THE SPECTACULAR NOW. Starring Miles Teller, Shaileene Woodley, Brie Larson, Jennifer Jason Leigh. Directed by James Ponsoldt. 97 minutes. Rated M (mature themes, sex scenes and coarse language).
The opening of The Spectacular Now shows us the central character, Sutter (Miles Teller) at his computer, typing an essay on something that was hard and challenging in his life as part of his application for college. He recounts his exploits of the night before, with flashbacks indicating to the audience something of his character, his partying, his relationship with Cassidy (Brie Larsen) the glamorous blonde beauty of the class. He also starts to tell something of the truth about himself but deletes the letter.
As the film takes as into those high school parties, loud, dancing, drink… teenagers and young adults may get excited by this, while older audiences may slip back into their seats and wonder what they are going to be asked to endure. However, the film does improve both for its target audience as well as for those who may not be drawn into it immediately.
Sutter is 18, in the final year at school, not particularly interested in classes, full of wisecracks, considered something of a clown by others at the school. At this stage we are not sure that he has anything more to his character.
The Spectacular Now obviously means living to the full in the present, relishing it, glorying in it. At least, this seems to be the philosophy of Sutter. But Sutter, living in the now or in the immediate past, partying, drinking, trying to make an impression on his girlfriend, Cassidy, and generally failing.
As with so many films, all films really, we need to wait until the end to see how the situation develops and whether it resolves itself. This is particularly the case with The Spectacular Now.
The film is Sutter’s story. He lives with his mother, separated from her husband, working on night shifts in a hospital. This gives Sutter plenty of time to indulge himself, with Cassidy, with his best friend whom he is trying to set up with a girl, making wisecracks which he discovers later make him seem like a clown to his fellow-students. And he drinks, often and strongly, with his concealed flask. What is to happen to Sutter, especially as he deletes the application for college?
The main crisis of the film is Sutter, drunk, disappointed, driving home and crashing his car, and waking up at 6.00 am with a fellow-student looking down at him on her lawn. She is Aimee (an impressive performance from Shailene Woodley, a rather unprepossessing young woman, dominated by her mother, even to doing her mother’s paper delivery route. But, Sutter and Aimee unexpectedly click. She falls for him, he is comfortable in her company but does not see it as a loving relationship.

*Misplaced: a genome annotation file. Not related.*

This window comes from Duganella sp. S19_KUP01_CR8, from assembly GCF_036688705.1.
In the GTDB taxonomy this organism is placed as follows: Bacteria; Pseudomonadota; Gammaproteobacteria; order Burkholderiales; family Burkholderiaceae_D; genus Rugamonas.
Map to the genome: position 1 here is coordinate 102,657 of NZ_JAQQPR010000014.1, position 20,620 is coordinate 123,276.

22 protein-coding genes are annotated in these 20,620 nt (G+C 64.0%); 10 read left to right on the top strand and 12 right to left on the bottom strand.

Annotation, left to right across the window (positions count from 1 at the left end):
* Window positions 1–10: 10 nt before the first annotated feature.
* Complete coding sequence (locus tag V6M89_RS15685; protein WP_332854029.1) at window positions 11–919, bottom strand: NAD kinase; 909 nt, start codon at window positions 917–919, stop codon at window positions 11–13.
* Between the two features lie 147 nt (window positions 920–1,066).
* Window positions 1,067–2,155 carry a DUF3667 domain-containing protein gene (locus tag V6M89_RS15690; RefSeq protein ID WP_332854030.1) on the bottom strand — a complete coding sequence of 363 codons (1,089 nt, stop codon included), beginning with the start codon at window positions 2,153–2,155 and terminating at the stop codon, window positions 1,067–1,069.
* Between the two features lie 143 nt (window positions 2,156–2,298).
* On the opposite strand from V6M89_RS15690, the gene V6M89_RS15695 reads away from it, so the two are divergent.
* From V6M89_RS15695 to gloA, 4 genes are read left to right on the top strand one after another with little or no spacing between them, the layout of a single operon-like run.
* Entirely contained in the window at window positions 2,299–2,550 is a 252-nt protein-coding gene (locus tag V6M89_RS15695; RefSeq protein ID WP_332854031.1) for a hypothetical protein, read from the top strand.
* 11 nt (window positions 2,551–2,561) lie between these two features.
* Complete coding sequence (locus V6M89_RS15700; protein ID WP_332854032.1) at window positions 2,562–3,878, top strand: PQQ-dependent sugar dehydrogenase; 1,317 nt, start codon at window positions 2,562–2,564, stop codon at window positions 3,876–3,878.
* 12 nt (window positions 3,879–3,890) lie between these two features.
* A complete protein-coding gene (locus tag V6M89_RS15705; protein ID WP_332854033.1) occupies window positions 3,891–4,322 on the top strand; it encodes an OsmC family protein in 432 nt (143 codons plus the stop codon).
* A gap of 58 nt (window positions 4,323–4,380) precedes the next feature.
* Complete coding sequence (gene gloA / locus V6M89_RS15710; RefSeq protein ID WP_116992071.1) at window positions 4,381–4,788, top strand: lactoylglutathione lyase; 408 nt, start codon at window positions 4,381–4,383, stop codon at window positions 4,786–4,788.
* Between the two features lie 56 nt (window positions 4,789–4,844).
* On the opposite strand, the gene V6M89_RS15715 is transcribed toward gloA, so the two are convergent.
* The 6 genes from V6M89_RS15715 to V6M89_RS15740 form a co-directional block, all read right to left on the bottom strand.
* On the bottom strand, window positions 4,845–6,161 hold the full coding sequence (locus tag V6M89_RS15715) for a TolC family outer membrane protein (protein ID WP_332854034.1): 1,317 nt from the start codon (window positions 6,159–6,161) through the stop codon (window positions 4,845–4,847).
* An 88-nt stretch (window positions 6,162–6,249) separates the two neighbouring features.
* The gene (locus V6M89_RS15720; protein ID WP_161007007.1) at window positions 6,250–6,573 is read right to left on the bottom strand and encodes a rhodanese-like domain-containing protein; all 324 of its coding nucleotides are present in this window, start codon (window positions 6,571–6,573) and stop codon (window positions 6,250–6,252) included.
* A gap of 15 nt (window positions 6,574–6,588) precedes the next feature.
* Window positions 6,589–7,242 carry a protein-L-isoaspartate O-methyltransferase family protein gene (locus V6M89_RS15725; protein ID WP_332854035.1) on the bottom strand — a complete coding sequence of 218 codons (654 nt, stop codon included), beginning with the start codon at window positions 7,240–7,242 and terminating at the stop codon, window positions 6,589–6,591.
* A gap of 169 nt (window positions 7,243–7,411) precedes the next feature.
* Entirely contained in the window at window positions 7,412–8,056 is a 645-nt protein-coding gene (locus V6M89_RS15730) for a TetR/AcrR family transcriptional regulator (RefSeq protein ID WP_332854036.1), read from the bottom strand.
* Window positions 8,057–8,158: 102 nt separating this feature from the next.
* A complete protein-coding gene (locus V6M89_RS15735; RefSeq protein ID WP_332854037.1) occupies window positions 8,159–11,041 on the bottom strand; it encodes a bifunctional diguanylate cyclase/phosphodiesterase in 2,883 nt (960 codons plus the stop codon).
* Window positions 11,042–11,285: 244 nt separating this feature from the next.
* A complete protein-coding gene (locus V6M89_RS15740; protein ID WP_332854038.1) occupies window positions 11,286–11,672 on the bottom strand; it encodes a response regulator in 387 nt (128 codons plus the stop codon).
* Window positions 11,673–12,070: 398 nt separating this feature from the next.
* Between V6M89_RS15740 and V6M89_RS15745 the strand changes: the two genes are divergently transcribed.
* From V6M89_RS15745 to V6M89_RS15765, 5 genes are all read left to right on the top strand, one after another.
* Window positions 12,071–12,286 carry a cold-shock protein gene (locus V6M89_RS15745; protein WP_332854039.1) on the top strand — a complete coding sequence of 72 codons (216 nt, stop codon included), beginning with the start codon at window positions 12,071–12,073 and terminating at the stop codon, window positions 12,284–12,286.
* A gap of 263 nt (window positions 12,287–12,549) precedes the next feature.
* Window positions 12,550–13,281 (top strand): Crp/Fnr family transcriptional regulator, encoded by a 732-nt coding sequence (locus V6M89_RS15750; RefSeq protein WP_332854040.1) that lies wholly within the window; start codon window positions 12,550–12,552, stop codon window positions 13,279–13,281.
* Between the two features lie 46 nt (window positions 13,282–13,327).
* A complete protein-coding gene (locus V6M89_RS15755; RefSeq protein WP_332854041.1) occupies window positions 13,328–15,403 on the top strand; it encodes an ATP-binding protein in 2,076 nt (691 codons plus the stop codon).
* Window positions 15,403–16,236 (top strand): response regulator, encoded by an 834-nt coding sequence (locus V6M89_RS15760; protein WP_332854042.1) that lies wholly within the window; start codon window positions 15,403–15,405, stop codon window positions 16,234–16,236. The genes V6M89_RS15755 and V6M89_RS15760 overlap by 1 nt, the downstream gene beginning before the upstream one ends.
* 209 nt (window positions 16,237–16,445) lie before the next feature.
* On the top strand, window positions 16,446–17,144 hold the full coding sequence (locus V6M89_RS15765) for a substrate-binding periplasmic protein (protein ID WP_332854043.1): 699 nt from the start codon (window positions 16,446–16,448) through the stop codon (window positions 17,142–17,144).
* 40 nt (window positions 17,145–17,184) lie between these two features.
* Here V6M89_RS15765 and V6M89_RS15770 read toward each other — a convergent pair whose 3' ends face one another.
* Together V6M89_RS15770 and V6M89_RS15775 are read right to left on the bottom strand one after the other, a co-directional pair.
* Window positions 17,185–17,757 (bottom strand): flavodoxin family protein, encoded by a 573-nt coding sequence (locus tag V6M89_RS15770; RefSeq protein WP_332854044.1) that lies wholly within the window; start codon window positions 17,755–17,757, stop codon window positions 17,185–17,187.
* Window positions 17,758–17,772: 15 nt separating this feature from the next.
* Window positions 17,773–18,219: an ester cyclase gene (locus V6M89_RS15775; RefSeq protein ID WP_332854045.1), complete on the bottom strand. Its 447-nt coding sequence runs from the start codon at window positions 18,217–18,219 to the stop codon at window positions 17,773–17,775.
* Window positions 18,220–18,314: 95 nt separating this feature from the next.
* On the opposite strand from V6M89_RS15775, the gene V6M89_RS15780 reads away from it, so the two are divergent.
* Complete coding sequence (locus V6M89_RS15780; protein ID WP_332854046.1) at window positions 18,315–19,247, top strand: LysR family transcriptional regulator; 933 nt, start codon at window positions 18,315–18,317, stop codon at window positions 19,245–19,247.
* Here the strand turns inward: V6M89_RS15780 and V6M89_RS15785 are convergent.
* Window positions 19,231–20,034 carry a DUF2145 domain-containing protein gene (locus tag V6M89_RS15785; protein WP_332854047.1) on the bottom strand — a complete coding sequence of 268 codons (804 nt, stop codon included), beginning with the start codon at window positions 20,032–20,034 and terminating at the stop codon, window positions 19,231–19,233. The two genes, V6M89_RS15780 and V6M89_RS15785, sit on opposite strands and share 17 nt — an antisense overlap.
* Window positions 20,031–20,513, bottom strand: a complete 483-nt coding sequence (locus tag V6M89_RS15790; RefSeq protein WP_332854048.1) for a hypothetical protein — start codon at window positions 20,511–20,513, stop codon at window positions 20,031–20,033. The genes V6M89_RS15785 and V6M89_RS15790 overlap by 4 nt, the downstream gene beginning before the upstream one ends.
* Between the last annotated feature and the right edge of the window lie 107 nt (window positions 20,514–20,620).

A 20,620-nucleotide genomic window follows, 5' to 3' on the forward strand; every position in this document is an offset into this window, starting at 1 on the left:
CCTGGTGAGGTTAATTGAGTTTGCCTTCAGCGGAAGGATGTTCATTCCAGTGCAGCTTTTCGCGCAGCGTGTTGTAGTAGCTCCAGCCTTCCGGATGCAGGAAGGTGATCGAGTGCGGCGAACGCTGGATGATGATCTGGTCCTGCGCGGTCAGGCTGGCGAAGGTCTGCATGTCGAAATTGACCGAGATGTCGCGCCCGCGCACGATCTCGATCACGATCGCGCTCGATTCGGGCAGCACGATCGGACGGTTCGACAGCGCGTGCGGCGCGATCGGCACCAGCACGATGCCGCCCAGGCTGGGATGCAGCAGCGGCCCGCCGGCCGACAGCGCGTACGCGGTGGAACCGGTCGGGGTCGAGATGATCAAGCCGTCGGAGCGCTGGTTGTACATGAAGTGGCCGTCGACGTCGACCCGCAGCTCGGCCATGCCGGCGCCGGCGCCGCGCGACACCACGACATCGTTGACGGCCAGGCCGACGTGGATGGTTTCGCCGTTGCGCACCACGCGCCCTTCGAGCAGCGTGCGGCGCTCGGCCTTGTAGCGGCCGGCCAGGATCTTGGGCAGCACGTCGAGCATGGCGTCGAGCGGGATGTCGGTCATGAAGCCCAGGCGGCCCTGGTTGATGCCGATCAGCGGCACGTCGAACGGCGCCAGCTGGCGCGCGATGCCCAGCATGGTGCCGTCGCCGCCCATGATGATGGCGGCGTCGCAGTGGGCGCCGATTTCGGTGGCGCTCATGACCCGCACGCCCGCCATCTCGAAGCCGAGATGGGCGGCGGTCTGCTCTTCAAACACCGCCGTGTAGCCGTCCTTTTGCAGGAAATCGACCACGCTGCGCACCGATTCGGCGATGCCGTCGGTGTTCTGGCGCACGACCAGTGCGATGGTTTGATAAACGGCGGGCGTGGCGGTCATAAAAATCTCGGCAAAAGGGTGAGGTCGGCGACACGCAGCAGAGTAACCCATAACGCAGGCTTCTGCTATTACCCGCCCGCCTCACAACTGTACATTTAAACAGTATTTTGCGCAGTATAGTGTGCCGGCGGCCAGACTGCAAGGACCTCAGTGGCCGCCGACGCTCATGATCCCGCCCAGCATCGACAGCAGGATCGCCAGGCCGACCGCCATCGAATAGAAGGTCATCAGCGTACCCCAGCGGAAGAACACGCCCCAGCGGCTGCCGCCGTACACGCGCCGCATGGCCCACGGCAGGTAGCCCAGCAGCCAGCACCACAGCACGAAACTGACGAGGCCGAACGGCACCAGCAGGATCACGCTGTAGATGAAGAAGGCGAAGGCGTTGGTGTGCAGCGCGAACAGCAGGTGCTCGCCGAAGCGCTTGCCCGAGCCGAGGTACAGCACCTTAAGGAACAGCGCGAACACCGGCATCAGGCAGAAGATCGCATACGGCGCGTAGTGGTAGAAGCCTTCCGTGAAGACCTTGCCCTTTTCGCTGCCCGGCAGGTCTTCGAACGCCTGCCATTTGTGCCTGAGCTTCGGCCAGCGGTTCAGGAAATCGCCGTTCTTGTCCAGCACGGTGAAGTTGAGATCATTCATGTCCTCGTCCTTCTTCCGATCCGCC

It is interesting to see the development in Sutter despite himself, becoming a more normal person, not just simply joking around, but really interested in keeping Aimee company. But he doesn’t stop drinking, actually enticing Aimee herself to start drinking.
He is challenged by a lecturer to improve his geometry studies, and he asks Aimee to tutor him. This gives them the opportunity to be together, for him to learn something about her (a love of reading graphic novels, for instance) and for him to be more himself.
He has never known his father and his mother will not give him address or phone number to make contact. He dares Aimee to stand up to her mother (using language she never would have dreamt she would use) and she dares him to find out about his father. Eventually he does and asks her to go with him, an experience that he has been looking forward to but which, inevitably, ends in disappointment and anger. And he also asks Aimee to go to the prom with him. He becomes a changed young man, even when, in times of retrenchment, his boss wants him to stay on with his part-time job, asking him to give up drinking; he is honest enough to say that he cannot.
There is a strong scene towards the end when he begins to talk honestly with his mother and she talks honestly with him, not reprimanding him, but pointing out all his good qualities which he covers with his low self-image.
The film is clearly a moral fable, especially about being one’s true and genuine self, not setting up a facade image, as well as in developing a sense of responsibility – and knowing that there can be a spectacular now another tomorrow, the next day, and…
Fr Peter Malone MSC is an associate of the Australian Catholic Office for Film & Broadcasting.
Out December 5, 2013.